It still amazes me how what were just colored lines on my screen weeks earlier, is now sitting on my desk as a completed board. It all began with the simple datasheet for that first component, which speaks of the enormous importance of those simple datasheets.


    I would conclude by saying first; don’t be afraid of change. Change is an essential part of our industry. It is not something to shun, but rather embrace. When we’re not willing to change how we do something, we no longer benefit our companies, but hinder them. This fast-paced industry has no problem with leaving you on the dust pile of history.

    Furthermore, quickly identify the data used in your design process and determine if it is of the highest quality. Almost every problem that I have seen on a PCB design can be directly linked back to the library components. So, begin to fix any issues that may exist on that level.

    Would you like to find out more about how Altium can help you with your next PCB design? Talk to an expert at Altium and learn more about making design decisions with ease and confidence.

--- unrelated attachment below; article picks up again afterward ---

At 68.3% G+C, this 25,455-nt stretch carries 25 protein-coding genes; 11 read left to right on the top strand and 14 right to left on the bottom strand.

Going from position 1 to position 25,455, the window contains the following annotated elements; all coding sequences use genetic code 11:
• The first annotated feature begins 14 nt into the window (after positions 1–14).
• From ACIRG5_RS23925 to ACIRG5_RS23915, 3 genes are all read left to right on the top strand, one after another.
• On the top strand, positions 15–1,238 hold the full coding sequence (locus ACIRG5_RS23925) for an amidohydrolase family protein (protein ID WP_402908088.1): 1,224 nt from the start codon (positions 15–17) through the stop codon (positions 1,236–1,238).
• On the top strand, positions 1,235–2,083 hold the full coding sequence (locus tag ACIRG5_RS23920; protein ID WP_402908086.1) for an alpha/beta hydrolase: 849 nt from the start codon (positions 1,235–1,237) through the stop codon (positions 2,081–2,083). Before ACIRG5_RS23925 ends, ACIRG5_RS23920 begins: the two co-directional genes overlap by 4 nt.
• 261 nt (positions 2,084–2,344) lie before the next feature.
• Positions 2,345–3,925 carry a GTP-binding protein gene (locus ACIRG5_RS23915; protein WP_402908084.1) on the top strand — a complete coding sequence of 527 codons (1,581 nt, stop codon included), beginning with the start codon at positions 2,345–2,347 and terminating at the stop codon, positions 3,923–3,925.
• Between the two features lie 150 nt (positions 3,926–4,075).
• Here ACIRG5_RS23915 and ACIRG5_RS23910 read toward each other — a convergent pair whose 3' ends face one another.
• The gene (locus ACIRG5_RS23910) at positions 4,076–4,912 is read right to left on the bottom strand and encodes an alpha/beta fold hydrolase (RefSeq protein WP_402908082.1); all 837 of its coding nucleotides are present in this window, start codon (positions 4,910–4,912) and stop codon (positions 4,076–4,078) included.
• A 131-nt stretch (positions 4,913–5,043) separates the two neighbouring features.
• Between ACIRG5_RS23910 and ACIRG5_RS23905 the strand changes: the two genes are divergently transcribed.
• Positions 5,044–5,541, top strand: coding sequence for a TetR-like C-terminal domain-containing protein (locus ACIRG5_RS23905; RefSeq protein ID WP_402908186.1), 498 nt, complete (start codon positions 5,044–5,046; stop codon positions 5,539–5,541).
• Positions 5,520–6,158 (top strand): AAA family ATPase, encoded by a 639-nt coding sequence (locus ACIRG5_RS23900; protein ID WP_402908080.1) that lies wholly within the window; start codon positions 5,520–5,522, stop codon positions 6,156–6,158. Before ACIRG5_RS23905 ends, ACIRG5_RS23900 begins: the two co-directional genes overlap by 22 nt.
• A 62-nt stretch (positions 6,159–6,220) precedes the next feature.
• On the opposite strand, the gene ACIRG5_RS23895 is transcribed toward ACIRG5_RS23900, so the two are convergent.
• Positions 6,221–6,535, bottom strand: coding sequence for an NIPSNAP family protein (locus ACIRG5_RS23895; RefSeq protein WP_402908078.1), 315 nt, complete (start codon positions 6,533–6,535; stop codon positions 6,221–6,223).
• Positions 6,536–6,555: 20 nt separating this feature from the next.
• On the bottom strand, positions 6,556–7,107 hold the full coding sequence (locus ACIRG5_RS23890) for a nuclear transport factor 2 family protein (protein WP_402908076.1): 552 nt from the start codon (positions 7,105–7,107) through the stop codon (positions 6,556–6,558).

About Author

    About Author

    With nearly 40 years in the Electronic industry with 20 of them being in the field of PCB Design and engineering, John has stayed on the cutting edge of the PCB industry as a designer/Engineer and more recently as a trainer and mentor. His primary work has been in the Manufacturing field but it has also expanded to several PCB Service arenas. As a veteran, he proudly served in the Army in the Military Intelligence field. John is a CID Certified PCB designer. Presently pursuing his Advance CID certification. Now as the Senior PCB engineer at Legrand Inc, he leads the PCB Designers and Engineers in various divisions across the United States and China.